Building Students’ Historical Literacies is an important contribution to the growing scholarly reform of history education.  It builds on recent books advocating interpretive and argumentation-based reasoning in history teaching (VanSledright, 2011) and the central role of analytical reading in historical thinking (Wineburg, Martin, and Monte-Sano, 2011).  His approach offers an improvement over transmission teaching that exclusively revolves around basic-level content coverage by positioning literacies techniques in support of evidence-based decision making about the past—and what meanings the past can hold for the world today.  It is well worth reading by practicing history teachers interested in meaningfully incorporating literacy and reasoning, and also a valuable choice for social studies teacher education methods courses.


Anderson, C. B., & Metzger, S. A. (2011). Slavery, the Civil War era, and African American representation in U.S. history: An analysis of four states’ academic standards. Theory and Research in Social Education, 39(3), 393-415.

Barton, K. (2005). Primary sources in history: Breaking through the myths. Phi Delta Kappan, 86(10), 745-753.

Boyle-Baise, M., Hsu, M.-C., Johnson, S., Serriere, S., & Stewart, D. (2008). Putting reading first: Teaching social studies in elementary classrooms. Theory and Research in Social Education, 36(3), 233-255.

Monte-Sano, C. (2011). Beyond reading comprehension and summary: Learning to read and write by focusing on evidence, perspective, and interpretation. Curriculum Inquiry, 41, 212–249.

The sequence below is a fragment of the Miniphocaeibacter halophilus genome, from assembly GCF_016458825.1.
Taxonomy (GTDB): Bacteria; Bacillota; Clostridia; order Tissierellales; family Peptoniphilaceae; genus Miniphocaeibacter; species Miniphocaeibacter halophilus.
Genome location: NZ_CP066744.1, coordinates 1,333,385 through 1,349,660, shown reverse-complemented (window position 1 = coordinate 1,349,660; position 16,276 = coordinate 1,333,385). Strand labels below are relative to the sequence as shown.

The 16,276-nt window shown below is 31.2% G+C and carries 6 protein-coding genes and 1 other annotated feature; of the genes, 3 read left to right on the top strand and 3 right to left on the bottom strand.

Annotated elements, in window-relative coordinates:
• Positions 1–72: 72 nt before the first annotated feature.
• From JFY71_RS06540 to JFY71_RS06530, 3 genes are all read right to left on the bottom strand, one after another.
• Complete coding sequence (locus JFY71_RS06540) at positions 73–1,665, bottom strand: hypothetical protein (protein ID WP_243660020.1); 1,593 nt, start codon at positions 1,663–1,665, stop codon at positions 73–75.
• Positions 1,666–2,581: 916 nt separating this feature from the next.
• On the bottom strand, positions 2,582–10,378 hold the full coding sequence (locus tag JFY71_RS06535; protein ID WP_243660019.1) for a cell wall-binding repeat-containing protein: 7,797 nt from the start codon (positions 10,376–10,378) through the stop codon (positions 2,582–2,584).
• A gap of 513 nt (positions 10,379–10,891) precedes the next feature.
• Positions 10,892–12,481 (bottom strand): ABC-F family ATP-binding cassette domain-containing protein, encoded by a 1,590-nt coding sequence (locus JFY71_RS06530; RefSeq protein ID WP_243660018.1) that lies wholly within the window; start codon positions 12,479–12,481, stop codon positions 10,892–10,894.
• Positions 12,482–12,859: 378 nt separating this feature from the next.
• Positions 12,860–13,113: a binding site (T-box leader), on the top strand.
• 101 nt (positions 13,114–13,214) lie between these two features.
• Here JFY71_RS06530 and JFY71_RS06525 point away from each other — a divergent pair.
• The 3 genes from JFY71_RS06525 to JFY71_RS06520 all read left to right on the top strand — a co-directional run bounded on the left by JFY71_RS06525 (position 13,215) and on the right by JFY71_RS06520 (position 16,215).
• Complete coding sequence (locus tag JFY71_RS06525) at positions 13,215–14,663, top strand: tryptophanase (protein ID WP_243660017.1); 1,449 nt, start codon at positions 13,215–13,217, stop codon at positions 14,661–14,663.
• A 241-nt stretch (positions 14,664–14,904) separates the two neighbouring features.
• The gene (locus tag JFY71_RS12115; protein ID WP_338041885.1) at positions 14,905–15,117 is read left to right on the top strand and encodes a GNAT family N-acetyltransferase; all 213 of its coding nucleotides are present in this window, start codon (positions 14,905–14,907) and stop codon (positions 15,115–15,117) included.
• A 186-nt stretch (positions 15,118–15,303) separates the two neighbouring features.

VanSledright, B. (2002). Confronting history's interpretive paradox while teaching fifth graders to investigate the past. American Educational Research Journal, 39(4), 1089-1115.

VanSledright, B. A. (2011). The challenge of rethinking history education: On practices, theories, and policy. New York, NY: Routledge.

Wineburg, S., Martin, D., & Monte-Sano, C. (2011). Reading like a historian: Teaching literacy in middle and high school history classrooms. New York, NY: Teachers College Press.

Cite This Article as: Teachers College Record, Date Published: October 21, 2013
https://www.tcrecord.org ID Number: 17287, Date Accessed: 1/19/2022 5:41:14 AM

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About the Author
  • Scott Metzger
    Penn State University
    E-mail Author
    SCOTT ALAN METZGER is an associate professor in the Department of Curriculum and Instruction at Penn State University. His research interests include history teaching and learning, history in popular media, and social studies teacher education, curriculum, and policy. He is co-author (with Alan Marcus, Richard Paxton, and Jeremy Stoddard) of Teaching History with Film: Strategies for Secondary Social Studies (Routledge, 2010).